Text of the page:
The first film out of the gates at San Diego Comic Con 2012 is Tim Burton’s “Frankenweenie.” The film is a remake of Burton’s 1984 short film and tells the story of a young boy named Victor who manages to bring his deceased dog, Sparky, back to life. Burton himself will take the stage on behalf of “Frankenweenie” during the Walt Disney Studios panel tomorrow, but tonight producers Allison Abbate and Don Hahn were on the convention center floor in support of The Art of “Frankenweenie” exhibit.
“When you make a stop motion movie, you create everything from scratch so you can’t go out and buy textbooks or desks for kids to sit at because the kids are all the size of Barbie Dolls,” Hahn recalled. “You have to make everything and when you visit the set of a stop motion movie, it’s like visiting Santa’s workshop.” And that’s exactly what this exhibit felt like.
There were a number of casings within the booth, some of which contained preliminary designs and sketches and others that housed the final sets that you’ll see in the feature film. Hahn explained, “What you’re seeing here are the final sets and the final characters from the movie and these are the actual sets from the movie. They’re not recreations or anything; these are the sets that were in London, that Tim worked on, that we made the movie from and that’s why we’re excited to have you here today.”
When it came to picking and choosing the items to be featured in the exhibit, Abbate noted, “We wanted to showcase the different attributes of the film.” She pointed out that the wildly impressive classroom scene is an excellent moment for highlighting the variety of characters. “The classroom set really shows the cast of characters and the quirkiness of Victor’s friends and the homages to old movie characters that really inspired Tim.” She continued, “If you look at them, you can see the mad scientist and the Bois Karloff from “The Mummy,” you start to really see them come through.”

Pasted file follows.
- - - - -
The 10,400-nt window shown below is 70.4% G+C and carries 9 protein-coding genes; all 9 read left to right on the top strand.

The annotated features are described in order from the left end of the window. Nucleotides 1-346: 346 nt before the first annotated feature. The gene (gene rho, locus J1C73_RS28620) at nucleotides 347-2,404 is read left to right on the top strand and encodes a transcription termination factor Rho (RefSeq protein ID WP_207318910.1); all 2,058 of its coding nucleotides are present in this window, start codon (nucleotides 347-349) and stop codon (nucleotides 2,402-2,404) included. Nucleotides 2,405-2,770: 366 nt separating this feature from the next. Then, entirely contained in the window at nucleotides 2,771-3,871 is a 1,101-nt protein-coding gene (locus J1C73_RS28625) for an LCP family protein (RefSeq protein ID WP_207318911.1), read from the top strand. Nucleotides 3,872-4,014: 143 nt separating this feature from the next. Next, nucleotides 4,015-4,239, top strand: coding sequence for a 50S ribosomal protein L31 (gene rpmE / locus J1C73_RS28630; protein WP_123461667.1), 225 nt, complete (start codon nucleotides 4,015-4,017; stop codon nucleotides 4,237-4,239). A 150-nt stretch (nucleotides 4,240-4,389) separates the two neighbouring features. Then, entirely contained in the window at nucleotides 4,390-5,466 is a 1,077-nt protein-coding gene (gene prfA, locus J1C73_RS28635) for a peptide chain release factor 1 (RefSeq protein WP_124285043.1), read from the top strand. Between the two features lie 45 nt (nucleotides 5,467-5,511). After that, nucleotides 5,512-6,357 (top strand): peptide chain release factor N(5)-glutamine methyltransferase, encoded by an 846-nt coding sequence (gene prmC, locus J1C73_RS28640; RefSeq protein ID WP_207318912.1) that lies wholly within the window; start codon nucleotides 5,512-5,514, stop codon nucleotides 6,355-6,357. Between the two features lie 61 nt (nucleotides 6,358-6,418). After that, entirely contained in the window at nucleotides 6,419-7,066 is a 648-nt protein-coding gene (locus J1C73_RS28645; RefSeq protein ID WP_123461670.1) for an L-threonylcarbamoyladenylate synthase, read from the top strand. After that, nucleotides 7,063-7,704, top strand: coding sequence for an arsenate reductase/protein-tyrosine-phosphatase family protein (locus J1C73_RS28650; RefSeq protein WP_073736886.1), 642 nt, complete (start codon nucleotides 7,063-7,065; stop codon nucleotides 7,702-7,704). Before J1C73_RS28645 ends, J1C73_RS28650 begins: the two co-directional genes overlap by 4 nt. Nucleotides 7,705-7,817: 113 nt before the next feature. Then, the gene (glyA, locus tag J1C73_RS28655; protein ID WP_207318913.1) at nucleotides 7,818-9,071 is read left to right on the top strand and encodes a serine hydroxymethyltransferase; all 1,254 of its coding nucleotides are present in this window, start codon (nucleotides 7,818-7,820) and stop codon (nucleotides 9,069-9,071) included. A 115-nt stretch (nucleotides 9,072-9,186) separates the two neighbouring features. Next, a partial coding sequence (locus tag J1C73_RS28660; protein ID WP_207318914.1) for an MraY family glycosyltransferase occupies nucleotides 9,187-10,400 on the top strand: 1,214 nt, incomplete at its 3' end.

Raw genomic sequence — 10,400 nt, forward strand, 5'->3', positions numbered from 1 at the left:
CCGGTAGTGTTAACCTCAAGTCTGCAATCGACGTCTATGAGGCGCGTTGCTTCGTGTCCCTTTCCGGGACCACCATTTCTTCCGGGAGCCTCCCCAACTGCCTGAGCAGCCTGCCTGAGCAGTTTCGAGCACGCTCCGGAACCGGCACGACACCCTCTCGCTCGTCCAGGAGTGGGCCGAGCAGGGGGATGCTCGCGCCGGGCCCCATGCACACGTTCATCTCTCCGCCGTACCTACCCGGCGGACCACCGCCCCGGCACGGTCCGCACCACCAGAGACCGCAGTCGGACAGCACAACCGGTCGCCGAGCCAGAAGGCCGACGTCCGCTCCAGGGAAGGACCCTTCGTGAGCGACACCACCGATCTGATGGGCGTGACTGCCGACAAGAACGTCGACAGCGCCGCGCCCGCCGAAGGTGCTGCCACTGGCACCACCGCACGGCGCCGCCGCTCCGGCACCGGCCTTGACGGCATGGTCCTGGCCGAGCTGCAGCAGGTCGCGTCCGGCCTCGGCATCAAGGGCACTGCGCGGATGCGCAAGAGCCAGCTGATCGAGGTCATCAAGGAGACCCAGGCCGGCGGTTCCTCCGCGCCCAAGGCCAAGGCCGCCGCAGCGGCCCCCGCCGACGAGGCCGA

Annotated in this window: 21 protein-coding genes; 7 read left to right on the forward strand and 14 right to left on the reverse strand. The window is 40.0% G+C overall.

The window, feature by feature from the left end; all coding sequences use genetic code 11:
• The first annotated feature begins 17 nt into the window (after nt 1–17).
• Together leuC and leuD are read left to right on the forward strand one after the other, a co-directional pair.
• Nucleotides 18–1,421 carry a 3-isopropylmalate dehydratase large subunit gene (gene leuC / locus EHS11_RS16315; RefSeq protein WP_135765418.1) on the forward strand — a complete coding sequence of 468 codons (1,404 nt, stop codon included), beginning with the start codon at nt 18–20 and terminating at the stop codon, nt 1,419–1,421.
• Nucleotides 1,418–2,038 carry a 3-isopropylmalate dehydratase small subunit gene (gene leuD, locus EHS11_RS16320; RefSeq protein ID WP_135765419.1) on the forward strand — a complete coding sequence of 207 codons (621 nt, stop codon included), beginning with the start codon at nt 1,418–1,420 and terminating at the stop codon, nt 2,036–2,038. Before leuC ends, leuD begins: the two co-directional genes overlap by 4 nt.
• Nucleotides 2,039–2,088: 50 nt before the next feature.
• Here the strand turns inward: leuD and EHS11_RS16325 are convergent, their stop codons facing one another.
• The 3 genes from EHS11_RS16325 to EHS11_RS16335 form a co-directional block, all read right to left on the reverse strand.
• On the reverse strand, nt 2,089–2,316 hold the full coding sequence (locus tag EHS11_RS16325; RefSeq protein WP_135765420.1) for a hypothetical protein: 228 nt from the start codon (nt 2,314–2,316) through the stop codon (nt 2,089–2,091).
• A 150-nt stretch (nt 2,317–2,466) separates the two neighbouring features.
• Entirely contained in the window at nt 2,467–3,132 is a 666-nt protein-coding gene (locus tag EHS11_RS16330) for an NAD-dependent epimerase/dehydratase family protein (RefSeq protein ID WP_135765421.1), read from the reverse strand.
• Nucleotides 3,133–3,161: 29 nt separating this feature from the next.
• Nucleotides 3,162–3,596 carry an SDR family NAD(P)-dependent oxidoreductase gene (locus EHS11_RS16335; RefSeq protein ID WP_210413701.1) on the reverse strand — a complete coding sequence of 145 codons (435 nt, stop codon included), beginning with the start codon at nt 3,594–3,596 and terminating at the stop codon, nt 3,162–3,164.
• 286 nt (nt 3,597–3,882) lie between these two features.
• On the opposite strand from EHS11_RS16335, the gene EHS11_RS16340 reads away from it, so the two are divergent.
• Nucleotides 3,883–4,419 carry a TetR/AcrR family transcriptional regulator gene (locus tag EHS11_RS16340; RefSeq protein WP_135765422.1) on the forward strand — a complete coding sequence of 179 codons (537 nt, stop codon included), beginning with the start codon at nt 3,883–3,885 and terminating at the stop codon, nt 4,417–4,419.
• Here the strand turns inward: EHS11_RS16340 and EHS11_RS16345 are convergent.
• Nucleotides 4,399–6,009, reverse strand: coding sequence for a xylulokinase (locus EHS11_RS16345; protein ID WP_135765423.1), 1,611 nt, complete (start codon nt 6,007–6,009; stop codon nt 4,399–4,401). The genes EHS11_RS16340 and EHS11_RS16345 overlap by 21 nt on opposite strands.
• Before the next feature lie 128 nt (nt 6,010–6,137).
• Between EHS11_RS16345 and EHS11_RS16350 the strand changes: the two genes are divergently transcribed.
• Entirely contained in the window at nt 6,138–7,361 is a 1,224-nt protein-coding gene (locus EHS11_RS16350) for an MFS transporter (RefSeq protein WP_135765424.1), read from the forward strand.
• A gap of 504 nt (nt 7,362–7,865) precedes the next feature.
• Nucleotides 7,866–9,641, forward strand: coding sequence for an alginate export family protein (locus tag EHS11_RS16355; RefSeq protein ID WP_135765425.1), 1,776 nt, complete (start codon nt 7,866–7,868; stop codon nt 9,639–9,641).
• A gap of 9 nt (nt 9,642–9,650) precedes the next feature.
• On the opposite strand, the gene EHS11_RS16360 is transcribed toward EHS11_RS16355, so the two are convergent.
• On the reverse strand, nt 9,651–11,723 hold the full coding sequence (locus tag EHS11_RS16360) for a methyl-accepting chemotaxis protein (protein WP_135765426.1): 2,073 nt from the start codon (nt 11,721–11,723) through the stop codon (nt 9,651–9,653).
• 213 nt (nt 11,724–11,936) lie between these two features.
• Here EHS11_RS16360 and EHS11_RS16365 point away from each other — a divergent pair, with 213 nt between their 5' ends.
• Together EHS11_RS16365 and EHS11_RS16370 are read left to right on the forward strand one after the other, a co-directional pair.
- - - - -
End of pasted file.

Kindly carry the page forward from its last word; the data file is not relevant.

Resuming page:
As for the kitchen scene, that was all about showing off Burton’s “urban gothic” style. On top of that, Abbate noted, “Also the artistry of the props because there’s all those little props in there that are harkening back to the 1970s so you can really get a real sense of nostalgia when you look at them.”
It should come as no surprise that one of the centerpieces of the exhibit was the iconic attic scene, where Victor brings Sparky back to life. Abbate explained, “It was great to show Victor’s world and Victor’s life with his dog.”
The Art of “Frankenweenie” is an undeniably beautiful set-up, but rather unusual for a feature film at Comic Con. Whereas most simply show off a costume or two at their respective studio’s booth and spend some time in Hall H, the Frankenweenie” team really went above and beyond with their presence in the convention center. “I think for me it was really important to bring it to Comic Con because Comic Con is full of fans and artists and so I think you really want to have it be available to people who will be inspired by it and who can see the artistry of it and can kind of take it one step further and incorporate that kind of beauty into their stuff.” While there’s certainly truth to that statement, artist or not, Abbate also made the point, “It’s just great to be able to get a sneak peek into what happens behind the scenes.”
Check out our gallery of photos from the exhibit below and be sure to click on them to enlarge the images because many are packed with a truly incredible amount of detail.